• Use Mindmapping to segment them, or a piece of software like MindManager to assist your thinking.
    • Among the segmented pieces, look for opportunities to delegate to free up your time and involve staff in the initiative.
  • Develop a Task List in Feature/Deliverables terms with a broad timeframe.
    • Prioritize and build into your Quarterly and Annual plans.
    • Again, look for opportunities to delegate.

How Do You Bridge a Short-Term Cash Crunch? Three Options

Situation: A technology company has grown rapidly over the last year. Two customers representing a significant share of business have temporarily reduced orders for one quarter, resulting in a cash crunch until these orders resume. How do you bridge a short-term cash crunch?

Advice from the CEOs:

  • Do you feel relatively secure that once the quarter is over these orders will resume and your cash crunch will be resolved? If so, ask your bank to increase your cash line. Explain the situation, the companies involved, their order history and the expected timing until you get your next payments. A letter from each company saying that they plan to resume orders will help your case. Be aware that the bank may request a personal guarantee to substantially increase your credit line.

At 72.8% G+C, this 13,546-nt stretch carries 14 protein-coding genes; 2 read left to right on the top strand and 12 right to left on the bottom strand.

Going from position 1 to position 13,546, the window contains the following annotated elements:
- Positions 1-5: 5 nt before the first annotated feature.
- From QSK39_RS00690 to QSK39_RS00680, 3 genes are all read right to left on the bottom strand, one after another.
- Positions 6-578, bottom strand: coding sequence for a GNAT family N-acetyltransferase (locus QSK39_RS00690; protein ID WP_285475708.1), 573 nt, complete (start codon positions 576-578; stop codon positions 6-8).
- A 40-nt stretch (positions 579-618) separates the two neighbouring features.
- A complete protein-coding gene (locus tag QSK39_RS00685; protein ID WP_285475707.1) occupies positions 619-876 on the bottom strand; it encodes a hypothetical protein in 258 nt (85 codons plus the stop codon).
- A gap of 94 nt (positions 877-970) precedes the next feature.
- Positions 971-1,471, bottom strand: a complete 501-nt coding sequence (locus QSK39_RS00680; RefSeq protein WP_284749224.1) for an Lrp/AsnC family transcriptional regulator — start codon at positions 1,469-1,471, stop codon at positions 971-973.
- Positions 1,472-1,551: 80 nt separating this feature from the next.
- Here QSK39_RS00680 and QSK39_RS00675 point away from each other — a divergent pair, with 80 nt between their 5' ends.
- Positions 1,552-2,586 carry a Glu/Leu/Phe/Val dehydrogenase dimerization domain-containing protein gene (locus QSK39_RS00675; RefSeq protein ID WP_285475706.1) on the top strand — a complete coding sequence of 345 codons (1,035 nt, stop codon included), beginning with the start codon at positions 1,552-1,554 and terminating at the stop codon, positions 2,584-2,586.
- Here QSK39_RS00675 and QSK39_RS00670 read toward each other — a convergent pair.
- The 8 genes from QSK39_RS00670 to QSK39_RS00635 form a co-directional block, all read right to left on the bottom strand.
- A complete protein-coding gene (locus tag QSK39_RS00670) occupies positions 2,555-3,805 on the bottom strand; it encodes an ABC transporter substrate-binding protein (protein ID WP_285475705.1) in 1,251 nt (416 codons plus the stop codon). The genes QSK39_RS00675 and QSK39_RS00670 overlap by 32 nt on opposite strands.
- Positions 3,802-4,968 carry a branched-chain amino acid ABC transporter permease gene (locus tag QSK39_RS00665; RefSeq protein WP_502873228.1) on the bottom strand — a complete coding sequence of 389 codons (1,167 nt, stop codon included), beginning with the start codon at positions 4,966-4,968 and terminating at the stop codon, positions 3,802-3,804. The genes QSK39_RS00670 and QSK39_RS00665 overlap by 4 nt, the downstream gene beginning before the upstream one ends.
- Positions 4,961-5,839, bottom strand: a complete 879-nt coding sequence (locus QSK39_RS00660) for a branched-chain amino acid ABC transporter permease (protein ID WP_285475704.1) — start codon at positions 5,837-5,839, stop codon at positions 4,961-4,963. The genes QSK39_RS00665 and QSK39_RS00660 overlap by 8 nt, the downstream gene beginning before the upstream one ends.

• If you have to personally guarantee a line of credit extension, make sure that you see this as an acceptable risk, and that you can trust the customers to come through with their orders as promised.
  • If you produce products or subcomponents critical to these customers, ask whether they will extend a bridge loan or make a payment against future orders to assure their place in your production queue once their orders resume. You may have to escalate this request within the customer companies if you are currently dealing with purchasing personnel or lower level management.
  • Can you redeploy excess labor to other projects during the cash crunch? You will have to do this carefully so that you can rapidly redeploy these resources to priority projects once a large order comes in from one of these customers.